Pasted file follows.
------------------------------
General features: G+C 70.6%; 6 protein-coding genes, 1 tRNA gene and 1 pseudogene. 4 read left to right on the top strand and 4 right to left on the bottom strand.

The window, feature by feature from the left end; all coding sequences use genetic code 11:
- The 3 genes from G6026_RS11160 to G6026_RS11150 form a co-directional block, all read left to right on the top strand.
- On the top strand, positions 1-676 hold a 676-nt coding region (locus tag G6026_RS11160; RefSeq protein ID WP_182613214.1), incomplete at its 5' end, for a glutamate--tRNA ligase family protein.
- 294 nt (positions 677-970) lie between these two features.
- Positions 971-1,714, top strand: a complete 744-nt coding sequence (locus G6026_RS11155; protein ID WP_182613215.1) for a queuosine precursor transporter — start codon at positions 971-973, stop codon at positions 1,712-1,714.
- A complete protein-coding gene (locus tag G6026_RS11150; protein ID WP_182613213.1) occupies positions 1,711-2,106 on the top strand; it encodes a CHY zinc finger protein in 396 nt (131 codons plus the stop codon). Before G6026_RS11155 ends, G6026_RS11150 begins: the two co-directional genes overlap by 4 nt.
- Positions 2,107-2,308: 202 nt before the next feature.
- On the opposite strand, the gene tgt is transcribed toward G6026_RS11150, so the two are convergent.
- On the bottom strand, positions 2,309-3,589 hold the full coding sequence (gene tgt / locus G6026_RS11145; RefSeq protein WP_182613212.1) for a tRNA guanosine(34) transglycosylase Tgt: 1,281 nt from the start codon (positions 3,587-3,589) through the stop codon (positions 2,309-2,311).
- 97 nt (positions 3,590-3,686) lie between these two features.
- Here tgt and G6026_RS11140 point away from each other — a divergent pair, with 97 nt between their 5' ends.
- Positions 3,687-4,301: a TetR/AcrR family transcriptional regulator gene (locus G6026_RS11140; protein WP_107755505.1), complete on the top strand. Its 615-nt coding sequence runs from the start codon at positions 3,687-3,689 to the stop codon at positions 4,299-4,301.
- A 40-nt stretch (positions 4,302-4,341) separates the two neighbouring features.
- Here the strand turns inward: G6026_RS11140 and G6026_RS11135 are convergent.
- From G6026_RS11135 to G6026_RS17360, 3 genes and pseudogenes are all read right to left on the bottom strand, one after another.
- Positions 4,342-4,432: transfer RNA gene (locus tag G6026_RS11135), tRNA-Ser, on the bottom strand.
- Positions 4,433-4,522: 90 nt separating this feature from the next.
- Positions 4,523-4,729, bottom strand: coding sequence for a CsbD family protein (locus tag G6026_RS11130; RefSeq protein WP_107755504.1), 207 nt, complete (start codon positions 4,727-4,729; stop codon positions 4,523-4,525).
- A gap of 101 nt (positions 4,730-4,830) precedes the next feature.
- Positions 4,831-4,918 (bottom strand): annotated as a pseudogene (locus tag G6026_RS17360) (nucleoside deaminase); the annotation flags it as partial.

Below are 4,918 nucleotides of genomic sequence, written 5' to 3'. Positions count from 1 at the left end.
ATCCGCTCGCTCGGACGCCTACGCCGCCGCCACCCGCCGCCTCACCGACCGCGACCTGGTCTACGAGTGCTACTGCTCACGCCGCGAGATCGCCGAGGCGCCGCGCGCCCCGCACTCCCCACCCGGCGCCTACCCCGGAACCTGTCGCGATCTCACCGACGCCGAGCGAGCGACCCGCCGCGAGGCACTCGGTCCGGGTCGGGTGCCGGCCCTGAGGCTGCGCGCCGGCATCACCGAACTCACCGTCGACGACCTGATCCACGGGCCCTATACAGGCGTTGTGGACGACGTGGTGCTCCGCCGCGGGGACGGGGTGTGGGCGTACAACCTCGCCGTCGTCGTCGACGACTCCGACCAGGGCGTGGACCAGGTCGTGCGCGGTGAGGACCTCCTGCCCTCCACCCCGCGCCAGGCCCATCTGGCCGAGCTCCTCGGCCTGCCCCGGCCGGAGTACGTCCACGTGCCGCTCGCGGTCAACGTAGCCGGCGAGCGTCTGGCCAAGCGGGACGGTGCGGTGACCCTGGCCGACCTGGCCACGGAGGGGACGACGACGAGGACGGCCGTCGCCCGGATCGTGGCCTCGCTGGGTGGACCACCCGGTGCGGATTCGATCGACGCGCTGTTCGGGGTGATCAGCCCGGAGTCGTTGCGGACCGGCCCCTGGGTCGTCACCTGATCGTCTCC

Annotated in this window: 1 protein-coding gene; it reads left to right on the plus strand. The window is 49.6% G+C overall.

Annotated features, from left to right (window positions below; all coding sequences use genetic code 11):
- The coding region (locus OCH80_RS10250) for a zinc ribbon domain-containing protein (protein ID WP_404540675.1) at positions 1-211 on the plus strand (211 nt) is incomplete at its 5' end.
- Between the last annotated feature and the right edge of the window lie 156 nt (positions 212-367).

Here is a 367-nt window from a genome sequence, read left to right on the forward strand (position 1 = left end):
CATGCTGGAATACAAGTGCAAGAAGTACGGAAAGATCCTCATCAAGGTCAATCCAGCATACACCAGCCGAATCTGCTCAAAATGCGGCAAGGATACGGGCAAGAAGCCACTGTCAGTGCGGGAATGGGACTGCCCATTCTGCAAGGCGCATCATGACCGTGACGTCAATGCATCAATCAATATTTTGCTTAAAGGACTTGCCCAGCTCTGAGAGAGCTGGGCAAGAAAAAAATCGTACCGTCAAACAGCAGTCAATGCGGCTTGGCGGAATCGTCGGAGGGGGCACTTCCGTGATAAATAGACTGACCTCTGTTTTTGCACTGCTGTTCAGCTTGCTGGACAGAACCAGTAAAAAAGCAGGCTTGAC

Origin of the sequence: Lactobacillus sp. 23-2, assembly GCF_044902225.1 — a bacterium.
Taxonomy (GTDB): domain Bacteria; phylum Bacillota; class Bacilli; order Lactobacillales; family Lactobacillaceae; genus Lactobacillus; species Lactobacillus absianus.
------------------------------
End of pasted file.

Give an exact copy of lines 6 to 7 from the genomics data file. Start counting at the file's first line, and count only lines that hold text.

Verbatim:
- Positions 971-1,714, top strand: a complete 744-nt coding sequence (locus G6026_RS11155; protein ID WP_182613215.1) for a queuosine precursor transporter — start codon at positions 971-973, stop codon at positions 1,712-1,714.
- A complete protein-coding gene (locus tag G6026_RS11150; protein ID WP_182613213.1) occupies positions 1,711-2,106 on the top strand; it encodes a CHY zinc finger protein in 396 nt (131 codons plus the stop codon). Before G6026_RS11155 ends, G6026_RS11150 begins: the two co-directional genes overlap by 4 nt.